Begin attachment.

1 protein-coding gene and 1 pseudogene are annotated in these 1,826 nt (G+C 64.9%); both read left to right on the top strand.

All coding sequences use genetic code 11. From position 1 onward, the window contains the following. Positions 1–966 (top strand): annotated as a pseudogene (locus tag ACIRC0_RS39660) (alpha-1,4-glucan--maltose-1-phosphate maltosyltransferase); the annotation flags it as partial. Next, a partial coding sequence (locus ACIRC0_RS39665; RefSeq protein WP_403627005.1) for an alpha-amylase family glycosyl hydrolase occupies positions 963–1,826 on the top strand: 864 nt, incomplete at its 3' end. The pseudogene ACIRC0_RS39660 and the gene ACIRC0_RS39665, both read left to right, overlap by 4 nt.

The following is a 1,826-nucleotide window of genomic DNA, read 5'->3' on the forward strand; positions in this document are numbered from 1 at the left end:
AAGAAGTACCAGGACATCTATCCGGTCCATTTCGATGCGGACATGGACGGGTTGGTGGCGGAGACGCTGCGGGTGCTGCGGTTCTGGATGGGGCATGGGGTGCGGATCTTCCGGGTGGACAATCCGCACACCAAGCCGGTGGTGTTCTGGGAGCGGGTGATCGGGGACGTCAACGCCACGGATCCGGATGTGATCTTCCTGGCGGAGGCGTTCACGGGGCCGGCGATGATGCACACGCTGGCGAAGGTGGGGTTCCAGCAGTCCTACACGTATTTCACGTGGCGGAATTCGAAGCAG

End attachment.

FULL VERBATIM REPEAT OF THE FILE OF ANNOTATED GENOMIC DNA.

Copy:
1 protein-coding gene and 1 pseudogene are annotated in these 1,826 nt (G+C 64.9%); both read left to right on the top strand.

All coding sequences use genetic code 11. From position 1 onward, the window contains the following. Positions 1–966 (top strand): annotated as a pseudogene (locus tag ACIRC0_RS39660) (alpha-1,4-glucan--maltose-1-phosphate maltosyltransferase); the annotation flags it as partial. Next, a partial coding sequence (locus ACIRC0_RS39665; RefSeq protein WP_403627005.1) for an alpha-amylase family glycosyl hydrolase occupies positions 963–1,826 on the top strand: 864 nt, incomplete at its 3' end. The pseudogene ACIRC0_RS39660 and the gene ACIRC0_RS39665, both read left to right, overlap by 4 nt.

The following is a 1,826-nucleotide window of genomic DNA, read 5'->3' on the forward strand; positions in this document are numbered from 1 at the left end:
AAGAAGTACCAGGACATCTATCCGGTCCATTTCGATGCGGACATGGACGGGTTGGTGGCGGAGACGCTGCGGGTGCTGCGGTTCTGGATGGGGCATGGGGTGCGGATCTTCCGGGTGGACAATCCGCACACCAAGCCGGTGGTGTTCTGGGAGCGGGTGATCGGGGACGTCAACGCCACGGATCCGGATGTGATCTTCCTGGCGGAGGCGTTCACGGGGCCGGCGATGATGCACACGCTGGCGAAGGTGGGGTTCCAGCAGTCCTACACGTATTTCACGTGGCGGAATTCGAAGCAG